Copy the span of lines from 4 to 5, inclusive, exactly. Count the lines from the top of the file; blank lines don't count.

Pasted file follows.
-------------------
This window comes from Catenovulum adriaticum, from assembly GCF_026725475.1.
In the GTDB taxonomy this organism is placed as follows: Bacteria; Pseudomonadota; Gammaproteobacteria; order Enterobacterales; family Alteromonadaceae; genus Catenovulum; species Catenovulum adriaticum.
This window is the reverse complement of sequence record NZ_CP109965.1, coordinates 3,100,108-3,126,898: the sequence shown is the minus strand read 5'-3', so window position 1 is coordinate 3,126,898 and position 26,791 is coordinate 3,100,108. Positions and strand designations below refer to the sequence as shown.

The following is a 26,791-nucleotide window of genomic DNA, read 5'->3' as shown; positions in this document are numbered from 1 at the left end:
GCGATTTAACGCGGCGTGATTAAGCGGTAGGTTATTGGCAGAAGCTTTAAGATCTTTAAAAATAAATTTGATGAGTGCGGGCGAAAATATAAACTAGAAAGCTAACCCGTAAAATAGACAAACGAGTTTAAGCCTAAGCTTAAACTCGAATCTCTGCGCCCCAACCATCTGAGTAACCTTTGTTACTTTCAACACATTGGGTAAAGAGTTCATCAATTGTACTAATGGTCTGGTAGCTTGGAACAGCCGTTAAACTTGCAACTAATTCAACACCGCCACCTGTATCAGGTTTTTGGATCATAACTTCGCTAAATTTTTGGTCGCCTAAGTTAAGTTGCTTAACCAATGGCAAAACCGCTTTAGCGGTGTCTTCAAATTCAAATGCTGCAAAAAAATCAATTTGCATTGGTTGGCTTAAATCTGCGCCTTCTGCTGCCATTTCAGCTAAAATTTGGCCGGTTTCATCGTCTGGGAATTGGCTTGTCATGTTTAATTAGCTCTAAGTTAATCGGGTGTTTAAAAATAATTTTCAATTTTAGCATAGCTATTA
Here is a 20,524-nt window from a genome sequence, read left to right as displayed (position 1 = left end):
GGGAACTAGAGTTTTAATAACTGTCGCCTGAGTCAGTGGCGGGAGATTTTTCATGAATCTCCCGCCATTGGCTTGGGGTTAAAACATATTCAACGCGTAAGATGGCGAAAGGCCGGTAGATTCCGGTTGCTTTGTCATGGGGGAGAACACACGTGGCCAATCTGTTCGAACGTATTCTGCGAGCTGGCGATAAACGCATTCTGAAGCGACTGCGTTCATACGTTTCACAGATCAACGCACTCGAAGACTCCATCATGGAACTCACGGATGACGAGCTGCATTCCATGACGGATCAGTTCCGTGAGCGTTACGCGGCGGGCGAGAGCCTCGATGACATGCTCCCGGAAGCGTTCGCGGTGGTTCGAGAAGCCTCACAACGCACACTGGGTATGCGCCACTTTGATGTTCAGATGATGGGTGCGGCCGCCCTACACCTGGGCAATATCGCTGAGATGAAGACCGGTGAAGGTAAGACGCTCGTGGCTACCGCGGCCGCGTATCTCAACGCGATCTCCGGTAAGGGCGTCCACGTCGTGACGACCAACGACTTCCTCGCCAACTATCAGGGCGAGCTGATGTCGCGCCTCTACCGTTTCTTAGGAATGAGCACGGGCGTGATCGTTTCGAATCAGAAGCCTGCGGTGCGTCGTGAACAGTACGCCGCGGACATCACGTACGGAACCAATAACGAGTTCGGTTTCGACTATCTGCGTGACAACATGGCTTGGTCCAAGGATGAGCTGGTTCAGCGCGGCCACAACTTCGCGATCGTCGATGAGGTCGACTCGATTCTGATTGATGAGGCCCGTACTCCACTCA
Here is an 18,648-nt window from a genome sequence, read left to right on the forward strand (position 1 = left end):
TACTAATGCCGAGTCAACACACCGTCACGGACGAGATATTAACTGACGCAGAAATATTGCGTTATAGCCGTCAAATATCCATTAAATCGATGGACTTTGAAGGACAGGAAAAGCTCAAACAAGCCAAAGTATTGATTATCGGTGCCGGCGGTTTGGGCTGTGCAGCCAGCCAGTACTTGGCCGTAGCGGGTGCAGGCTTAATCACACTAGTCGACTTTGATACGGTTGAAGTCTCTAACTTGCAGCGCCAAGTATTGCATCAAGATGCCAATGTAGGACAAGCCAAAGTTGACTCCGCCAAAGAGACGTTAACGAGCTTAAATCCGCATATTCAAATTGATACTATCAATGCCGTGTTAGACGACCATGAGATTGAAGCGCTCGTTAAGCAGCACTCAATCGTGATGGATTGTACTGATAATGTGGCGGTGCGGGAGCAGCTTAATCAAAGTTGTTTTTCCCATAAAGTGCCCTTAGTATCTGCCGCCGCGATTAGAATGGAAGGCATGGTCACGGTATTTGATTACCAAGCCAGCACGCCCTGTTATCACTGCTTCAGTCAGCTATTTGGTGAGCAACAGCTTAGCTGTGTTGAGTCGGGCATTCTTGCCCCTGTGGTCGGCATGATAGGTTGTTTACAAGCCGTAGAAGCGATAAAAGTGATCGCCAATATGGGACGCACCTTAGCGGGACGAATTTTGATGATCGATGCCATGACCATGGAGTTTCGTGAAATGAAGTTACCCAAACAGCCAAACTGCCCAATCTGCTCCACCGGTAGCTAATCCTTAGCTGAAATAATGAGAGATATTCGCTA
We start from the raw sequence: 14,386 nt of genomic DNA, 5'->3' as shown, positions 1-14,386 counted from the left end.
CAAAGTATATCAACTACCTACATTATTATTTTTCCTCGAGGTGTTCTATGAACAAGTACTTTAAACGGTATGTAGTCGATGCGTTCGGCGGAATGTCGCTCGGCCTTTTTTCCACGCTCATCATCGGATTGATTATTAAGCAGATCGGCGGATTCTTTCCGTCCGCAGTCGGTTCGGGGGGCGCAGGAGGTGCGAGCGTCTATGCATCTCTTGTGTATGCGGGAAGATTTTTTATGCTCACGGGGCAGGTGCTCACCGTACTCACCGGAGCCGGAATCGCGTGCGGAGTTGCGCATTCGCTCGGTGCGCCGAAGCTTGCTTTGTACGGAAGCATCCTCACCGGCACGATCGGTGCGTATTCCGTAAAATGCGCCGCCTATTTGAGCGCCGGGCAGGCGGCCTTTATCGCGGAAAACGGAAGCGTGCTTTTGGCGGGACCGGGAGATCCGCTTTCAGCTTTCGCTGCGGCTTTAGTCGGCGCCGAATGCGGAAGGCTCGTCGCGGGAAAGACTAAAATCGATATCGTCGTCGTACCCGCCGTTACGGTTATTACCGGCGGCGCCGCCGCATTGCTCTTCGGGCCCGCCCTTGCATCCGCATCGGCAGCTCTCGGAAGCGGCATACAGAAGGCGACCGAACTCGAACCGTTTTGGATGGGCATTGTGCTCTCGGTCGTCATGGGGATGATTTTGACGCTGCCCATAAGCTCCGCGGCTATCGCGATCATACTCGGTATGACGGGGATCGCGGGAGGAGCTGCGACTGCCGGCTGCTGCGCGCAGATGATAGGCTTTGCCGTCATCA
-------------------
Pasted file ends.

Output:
The following is a 26,791-nucleotide window of genomic DNA, read 5'->3' as shown; positions in this document are numbered from 1 at the left end:
GCGATTTAACGCGGCGTGATTAAGCGGTAGGTTATTGGCAGAAGCTTTAAGATCTTTAAAAATAAATTTGATGAGTGCGGGCGAAAATATAAACTAGAAAGCTAACCCGTAAAATAGACAAACGAGTTTAAGCCTAAGCTTAAACTCGAATCTCTGCGCCCCAACCATCTGAGTAACCTTTGTTACTTTCAACACATTGGGTAAAGAGTTCATCAATTGTACTAATGGTCTGGTAGCTTGGAACAGCCGTTAAACTTGCAACTAATTCAACACCGCCACCTGTATCAGGTTTTTGGATCATAACTTCGCTAAATTTTTGGTCGCCTAAGTTAAGTTGCTTAACCAATGGCAAAACCGCTTTAGCGGTGTCTTCAAATTCAAATGCTGCAAAAAAATCAATTTGCATTGGTTGGCTTAAATCTGCGCCTTCTGCTGCCATTTCAGCTAAAATTTGGCCGGTTTCATCGTCTGGGAATTGGCTTGTCATGTTTAATTAGCTCTAAGTTAATCGGGTGTTTAAAAATAATTTTCAATTTTAGCATAGCTATTA